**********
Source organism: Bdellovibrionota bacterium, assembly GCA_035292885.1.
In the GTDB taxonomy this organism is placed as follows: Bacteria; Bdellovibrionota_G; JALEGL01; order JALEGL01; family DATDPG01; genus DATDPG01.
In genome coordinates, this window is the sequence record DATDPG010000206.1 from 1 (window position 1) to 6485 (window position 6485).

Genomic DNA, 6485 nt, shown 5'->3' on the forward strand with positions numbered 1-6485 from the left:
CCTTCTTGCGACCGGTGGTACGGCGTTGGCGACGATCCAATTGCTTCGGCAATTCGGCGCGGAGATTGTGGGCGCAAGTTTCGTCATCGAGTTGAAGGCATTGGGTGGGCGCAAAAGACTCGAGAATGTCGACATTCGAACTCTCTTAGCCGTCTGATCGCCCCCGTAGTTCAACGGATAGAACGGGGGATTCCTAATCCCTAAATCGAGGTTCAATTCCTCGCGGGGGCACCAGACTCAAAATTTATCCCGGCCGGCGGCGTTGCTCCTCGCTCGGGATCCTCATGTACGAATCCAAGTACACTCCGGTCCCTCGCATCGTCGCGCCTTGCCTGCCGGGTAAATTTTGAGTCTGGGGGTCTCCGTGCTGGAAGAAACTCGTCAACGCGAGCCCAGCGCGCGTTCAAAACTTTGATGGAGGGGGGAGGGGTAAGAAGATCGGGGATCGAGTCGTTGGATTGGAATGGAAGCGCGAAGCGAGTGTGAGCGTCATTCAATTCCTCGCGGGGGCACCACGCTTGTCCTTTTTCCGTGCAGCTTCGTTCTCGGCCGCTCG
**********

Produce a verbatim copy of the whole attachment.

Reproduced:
Source organism: Bdellovibrionota bacterium, assembly GCA_035292885.1.
In the GTDB taxonomy this organism is placed as follows: Bacteria; Bdellovibrionota_G; JALEGL01; order JALEGL01; family DATDPG01; genus DATDPG01.
In genome coordinates, this window is the sequence record DATDPG010000206.1 from 1 (window position 1) to 6485 (window position 6485).

Genomic DNA, 6485 nt, shown 5'->3' on the forward strand with positions numbered 1-6485 from the left:
CCTTCTTGCGACCGGTGGTACGGCGTTGGCGACGATCCAATTGCTTCGGCAATTCGGCGCGGAGATTGTGGGCGCAAGTTTCGTCATCGAGTTGAAGGCATTGGGTGGGCGCAAAAGACTCGAGAATGTCGACATTCGAACTCTCTTAGCCGTCTGATCGCCCCCGTAGTTCAACGGATAGAACGGGGGATTCCTAATCCCTAAATCGAGGTTCAATTCCTCGCGGGGGCACCAGACTCAAAATTTATCCCGGCCGGCGGCGTTGCTCCTCGCTCGGGATCCTCATGTACGAATCCAAGTACACTCCGGTCCCTCGCATCGTCGCGCCTTGCCTGCCGGGTAAATTTTGAGTCTGGGGGTCTCCGTGCTGGAAGAAACTCGTCAACGCGAGCCCAGCGCGCGTTCAAAACTTTGATGGAGGGGGGAGGGGTAAGAAGATCGGGGATCGAGTCGTTGGATTGGAATGGAAGCGCGAAGCGAGTGTGAGCGTCATTCAATTCCTCGCGGGGGCACCACGCTTGTCCTTTTTCCGTGCAGCTTCGTTCTCGGCCGCTCG